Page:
Thinking, Feeling, Behaving

An Emotional Education Curriculum for Adolescents
Grades 7-12
Pages: 292
ISBN: 9780878225583
Item Number: 5274


An essential resource for helping students in grades 7 through 12 to learn how to overcome irrational beliefs, negative feelings, and the negative consequences that may result.

This revision is packed with 105 creative and easy-to-do activities. The activities include games, stories, role plays, writing, drawing, and brainstorming. Each activity is identified by grade level and categorized into one of five important topic areas: Self-Acceptance; Feelings; Beliefs and Behavior; Problem Solving and Decision Making; and Interpersonal Relationships.

Thinking, Feeling, Behaving is an emotional education curriculum based on the principles of Rational Emotive Behavior Therapy. It can be used in classroom or small group settings.

Book Reviews

Thinking, Feeling, Behaving offers great ideas for group counseling sessions designed to develop a sense of emotional understanding. The format allows for easy implementation by either experienced or beginning practitioners. In addition, the activities provided require very few materials, making it a cost-effective tool for teaching emotional awareness. With school districts across the country facing increasing budget constraints but the demand for creative social and emotional curricula as high as ever, this book is a valuable asset for any school psychologist working with adolescent populations.”

—Nigel Anderson, School Psychology in Illinois Newsletter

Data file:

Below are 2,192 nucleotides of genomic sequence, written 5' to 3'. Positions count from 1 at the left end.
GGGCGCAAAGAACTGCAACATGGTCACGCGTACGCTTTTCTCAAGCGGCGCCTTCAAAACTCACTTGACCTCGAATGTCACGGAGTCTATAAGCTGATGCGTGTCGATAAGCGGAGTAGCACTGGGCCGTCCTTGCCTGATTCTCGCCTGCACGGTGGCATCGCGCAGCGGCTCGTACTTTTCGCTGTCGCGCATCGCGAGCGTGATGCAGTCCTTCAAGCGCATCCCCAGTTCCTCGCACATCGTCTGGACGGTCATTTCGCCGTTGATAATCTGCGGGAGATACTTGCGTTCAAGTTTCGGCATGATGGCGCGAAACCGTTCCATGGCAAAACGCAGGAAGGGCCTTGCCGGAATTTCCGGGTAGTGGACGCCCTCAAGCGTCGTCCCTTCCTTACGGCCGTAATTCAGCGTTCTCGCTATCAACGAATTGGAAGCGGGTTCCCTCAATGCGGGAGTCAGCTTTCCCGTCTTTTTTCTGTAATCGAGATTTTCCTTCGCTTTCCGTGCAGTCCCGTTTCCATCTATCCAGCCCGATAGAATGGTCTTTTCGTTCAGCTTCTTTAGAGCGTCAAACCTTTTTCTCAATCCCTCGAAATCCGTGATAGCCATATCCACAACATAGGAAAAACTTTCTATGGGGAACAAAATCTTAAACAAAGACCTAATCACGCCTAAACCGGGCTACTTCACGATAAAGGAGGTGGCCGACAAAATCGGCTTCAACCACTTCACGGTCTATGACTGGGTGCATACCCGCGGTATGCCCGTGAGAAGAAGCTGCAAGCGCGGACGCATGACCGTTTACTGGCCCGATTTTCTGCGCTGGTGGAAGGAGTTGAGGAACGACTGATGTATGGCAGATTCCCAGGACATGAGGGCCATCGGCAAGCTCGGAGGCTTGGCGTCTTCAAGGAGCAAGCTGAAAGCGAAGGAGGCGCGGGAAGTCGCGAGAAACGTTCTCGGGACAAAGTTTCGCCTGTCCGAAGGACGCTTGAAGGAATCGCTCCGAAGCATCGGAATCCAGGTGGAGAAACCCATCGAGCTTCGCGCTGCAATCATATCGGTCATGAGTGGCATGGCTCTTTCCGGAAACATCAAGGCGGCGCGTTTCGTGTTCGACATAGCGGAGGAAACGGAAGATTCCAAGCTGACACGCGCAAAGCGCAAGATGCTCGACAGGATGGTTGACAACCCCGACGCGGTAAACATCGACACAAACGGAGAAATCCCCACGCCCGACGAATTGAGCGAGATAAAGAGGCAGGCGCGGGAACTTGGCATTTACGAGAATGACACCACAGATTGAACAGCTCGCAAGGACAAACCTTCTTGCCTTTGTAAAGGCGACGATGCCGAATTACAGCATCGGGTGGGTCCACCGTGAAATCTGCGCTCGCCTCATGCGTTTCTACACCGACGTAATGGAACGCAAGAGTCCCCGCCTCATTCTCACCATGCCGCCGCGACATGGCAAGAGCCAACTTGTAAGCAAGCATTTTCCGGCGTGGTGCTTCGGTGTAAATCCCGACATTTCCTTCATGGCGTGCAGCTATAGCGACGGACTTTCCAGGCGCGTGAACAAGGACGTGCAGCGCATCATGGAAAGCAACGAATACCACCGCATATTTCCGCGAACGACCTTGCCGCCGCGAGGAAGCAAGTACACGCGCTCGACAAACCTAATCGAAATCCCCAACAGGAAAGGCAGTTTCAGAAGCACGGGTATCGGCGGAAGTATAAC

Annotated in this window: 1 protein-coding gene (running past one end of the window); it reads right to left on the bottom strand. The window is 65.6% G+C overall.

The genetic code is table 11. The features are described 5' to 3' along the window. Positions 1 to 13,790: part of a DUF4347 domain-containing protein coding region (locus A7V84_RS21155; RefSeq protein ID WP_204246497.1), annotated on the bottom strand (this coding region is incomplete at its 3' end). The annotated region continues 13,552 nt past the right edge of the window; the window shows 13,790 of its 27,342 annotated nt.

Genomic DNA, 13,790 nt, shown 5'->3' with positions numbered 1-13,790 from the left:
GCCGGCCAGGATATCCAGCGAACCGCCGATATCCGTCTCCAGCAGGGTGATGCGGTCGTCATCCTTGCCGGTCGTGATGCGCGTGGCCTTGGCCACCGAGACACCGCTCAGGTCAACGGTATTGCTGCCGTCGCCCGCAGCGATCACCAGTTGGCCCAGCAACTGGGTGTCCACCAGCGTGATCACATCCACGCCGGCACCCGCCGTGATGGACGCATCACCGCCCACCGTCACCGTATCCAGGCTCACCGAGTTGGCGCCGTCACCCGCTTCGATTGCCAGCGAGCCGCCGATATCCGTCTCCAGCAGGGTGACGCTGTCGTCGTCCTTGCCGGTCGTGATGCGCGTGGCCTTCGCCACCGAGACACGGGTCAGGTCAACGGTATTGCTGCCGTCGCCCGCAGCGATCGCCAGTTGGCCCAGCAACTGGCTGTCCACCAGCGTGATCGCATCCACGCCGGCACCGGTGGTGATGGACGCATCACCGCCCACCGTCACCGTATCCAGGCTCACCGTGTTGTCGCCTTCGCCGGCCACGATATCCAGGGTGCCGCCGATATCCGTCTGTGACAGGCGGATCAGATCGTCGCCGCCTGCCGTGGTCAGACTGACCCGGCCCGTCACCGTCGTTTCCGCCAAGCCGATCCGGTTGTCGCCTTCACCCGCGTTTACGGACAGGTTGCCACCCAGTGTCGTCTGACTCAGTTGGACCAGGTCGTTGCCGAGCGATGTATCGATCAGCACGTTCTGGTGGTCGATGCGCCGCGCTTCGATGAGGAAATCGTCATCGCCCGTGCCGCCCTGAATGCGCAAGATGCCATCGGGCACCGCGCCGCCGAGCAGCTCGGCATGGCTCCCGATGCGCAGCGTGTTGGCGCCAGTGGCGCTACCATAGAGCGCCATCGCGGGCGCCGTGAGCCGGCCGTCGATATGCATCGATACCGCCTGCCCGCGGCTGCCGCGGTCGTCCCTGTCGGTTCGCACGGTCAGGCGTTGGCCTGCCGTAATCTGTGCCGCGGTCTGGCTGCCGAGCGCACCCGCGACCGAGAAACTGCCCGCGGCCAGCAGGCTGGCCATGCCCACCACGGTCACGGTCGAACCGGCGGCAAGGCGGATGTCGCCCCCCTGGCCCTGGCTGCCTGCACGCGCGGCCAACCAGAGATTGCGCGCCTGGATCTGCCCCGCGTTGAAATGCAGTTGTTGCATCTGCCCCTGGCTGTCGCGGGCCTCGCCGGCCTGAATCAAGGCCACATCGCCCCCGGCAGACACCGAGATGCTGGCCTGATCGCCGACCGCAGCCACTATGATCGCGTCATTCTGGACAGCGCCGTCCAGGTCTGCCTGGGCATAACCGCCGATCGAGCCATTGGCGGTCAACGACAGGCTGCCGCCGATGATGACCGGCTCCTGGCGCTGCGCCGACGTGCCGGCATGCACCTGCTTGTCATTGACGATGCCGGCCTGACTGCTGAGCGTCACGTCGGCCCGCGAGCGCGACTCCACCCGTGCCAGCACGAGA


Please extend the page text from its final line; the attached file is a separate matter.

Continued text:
“It is critical for school districts to select a program that is empirically-based, cost-effective, and user-friendly. You will be delighted to know that Dr. Ann Vernon’s emotional education curriculum meet all of the above criteria. . . . Dr. Vernon presents a framework of emotional education with a total of 210 experiential activities that are applications of Dr. Albert Ellis’ rational emotive behavioral therapy. . . . I believe these two books are ideal for educators, counselors, and school psychologists who are looking for resources to foster healthy social and emotional development in their students.”

—Tony Wu, NCSP, Communiqué, National Association of School Psychologists Newsletter

“Ann Vernon has developed a curriculum that provides school counselors with lessons on all different facets of social and emotional barriers. . . The author provides actual scenarios that students can understand and relate to. . . The curriculum embraces the goal of positive behavior and flexible thinking. Topics presented in the lessons reflect peer perception, cliques, transition issues, and social pressures. . . a great resource for school counselors.”

—Deborah Hardy, New York State School Counselors Association Newsletter

“Ann Vernon has done a really marvelous job of providing a solid and challenging basis for primary prevention in emotional education.”

—Robert A. Harper, Journal of Rational-Emotive & Cognitive-Behavior Therapy

“The major strength of Vernon’s curriculum is that it is very user friendly. It is well-organized in both the lesson plan format and the sequencing of the lessons.”

—Lamar Gunter, Psychosocial Rehabilitation Journal

Grades 7-8


  1. I Dare You
  2. Circles of Self